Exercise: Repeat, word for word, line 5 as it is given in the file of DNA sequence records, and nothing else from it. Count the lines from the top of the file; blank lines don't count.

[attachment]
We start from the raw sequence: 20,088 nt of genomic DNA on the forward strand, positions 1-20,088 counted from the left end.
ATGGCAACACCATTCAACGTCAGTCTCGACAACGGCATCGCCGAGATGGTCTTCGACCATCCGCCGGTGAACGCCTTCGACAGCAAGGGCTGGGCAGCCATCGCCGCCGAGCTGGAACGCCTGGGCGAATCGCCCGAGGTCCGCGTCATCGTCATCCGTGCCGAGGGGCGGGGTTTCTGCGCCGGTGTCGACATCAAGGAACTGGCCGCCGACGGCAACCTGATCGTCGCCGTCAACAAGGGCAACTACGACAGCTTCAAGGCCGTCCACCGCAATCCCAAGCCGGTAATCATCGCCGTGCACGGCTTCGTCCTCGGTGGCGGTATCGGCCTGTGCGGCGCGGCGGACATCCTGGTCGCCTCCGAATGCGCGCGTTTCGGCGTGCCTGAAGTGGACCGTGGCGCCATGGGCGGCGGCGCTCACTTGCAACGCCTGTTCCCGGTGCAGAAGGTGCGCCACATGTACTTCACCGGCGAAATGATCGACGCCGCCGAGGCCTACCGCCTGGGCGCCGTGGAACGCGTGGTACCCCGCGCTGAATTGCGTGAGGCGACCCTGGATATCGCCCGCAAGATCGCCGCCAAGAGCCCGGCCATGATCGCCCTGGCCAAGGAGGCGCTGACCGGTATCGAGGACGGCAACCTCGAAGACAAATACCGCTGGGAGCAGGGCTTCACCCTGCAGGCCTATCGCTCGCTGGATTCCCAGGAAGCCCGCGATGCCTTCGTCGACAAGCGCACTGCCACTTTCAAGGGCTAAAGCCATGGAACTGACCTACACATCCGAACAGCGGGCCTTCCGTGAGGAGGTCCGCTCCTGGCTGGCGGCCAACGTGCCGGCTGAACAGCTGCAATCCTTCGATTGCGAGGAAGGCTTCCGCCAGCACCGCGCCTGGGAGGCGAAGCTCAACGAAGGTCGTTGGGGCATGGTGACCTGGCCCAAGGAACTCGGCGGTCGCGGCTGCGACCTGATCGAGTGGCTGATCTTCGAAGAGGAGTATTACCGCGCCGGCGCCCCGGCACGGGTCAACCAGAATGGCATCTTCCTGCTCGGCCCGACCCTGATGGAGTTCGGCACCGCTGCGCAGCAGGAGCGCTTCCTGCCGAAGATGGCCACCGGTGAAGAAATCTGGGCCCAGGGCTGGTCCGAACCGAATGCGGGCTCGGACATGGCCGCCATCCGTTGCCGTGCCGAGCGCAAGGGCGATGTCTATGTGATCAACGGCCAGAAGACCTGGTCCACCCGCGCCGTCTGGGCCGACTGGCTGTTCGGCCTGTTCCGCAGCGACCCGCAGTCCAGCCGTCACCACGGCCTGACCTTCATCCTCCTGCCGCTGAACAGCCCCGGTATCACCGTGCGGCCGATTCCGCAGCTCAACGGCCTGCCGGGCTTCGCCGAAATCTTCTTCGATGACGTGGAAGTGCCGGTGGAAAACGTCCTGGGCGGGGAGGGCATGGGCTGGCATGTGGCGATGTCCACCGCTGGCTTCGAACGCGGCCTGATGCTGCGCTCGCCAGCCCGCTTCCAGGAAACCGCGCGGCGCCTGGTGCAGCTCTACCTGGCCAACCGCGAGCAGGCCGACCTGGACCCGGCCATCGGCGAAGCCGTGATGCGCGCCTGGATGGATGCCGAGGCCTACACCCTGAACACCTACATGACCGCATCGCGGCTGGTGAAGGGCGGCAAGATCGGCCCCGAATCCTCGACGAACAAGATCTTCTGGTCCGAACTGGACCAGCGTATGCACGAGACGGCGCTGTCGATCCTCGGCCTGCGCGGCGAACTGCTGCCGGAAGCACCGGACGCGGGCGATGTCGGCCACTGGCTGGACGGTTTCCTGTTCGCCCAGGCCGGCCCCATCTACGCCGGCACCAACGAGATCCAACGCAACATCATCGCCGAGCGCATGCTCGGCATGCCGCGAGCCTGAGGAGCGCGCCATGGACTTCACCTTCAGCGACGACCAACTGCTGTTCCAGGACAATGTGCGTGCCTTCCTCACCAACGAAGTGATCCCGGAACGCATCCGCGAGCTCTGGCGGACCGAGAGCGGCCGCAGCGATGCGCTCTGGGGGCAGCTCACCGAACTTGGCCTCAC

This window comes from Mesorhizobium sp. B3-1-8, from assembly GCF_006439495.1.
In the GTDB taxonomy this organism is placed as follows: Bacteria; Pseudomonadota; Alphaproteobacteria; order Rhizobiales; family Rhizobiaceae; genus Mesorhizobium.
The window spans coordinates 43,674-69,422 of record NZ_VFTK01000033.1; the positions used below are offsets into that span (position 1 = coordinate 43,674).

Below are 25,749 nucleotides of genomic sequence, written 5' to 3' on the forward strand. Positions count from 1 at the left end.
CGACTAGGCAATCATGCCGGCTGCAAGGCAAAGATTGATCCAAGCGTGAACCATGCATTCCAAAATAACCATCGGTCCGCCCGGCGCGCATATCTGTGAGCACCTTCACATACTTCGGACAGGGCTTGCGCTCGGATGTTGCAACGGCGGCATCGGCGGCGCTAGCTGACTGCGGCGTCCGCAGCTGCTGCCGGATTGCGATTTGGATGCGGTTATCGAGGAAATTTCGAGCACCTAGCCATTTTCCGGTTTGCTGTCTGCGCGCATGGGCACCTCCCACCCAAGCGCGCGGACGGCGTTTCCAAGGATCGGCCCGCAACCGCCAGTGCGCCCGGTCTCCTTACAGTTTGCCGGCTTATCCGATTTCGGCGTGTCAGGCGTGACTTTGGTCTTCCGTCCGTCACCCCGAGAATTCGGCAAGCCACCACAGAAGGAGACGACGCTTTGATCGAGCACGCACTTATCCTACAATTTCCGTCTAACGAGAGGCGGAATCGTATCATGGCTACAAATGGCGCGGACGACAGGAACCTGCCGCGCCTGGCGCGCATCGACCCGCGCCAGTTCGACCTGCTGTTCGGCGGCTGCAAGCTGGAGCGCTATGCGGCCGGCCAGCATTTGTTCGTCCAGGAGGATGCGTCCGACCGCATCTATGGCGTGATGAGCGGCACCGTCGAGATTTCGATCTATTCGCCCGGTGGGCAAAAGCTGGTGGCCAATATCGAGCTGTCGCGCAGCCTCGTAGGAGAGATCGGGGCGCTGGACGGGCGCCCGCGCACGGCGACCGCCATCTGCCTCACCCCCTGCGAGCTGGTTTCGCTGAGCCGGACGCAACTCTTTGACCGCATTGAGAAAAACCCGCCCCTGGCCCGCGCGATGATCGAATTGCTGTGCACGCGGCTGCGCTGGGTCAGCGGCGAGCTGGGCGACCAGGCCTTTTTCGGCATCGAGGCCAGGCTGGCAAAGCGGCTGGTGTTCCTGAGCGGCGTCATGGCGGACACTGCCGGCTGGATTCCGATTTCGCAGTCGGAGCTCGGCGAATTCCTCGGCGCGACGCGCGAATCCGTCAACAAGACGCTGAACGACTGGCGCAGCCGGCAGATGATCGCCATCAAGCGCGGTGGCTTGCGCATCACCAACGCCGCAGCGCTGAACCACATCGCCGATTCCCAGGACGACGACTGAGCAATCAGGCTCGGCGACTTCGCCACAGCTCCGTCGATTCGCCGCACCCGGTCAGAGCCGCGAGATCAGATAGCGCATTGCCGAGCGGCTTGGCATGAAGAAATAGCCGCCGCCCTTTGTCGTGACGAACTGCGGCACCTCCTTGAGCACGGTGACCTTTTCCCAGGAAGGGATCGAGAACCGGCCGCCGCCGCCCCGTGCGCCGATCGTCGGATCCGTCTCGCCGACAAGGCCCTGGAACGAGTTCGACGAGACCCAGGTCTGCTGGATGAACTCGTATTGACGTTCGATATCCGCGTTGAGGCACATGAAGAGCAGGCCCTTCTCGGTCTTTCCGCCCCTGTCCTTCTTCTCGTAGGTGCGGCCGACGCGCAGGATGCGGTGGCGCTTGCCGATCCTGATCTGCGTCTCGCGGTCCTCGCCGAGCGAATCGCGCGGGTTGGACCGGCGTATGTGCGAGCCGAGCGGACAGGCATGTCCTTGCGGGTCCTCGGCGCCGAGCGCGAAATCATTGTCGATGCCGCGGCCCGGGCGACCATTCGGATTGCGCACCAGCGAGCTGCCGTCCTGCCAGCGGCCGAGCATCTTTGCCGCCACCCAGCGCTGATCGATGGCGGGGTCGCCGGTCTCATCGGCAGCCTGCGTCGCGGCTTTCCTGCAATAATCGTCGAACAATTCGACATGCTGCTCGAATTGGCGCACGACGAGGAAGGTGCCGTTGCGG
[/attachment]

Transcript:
The window spans coordinates 43,674-69,422 of record NZ_VFTK01000033.1; the positions used below are offsets into that span (position 1 = coordinate 43,674).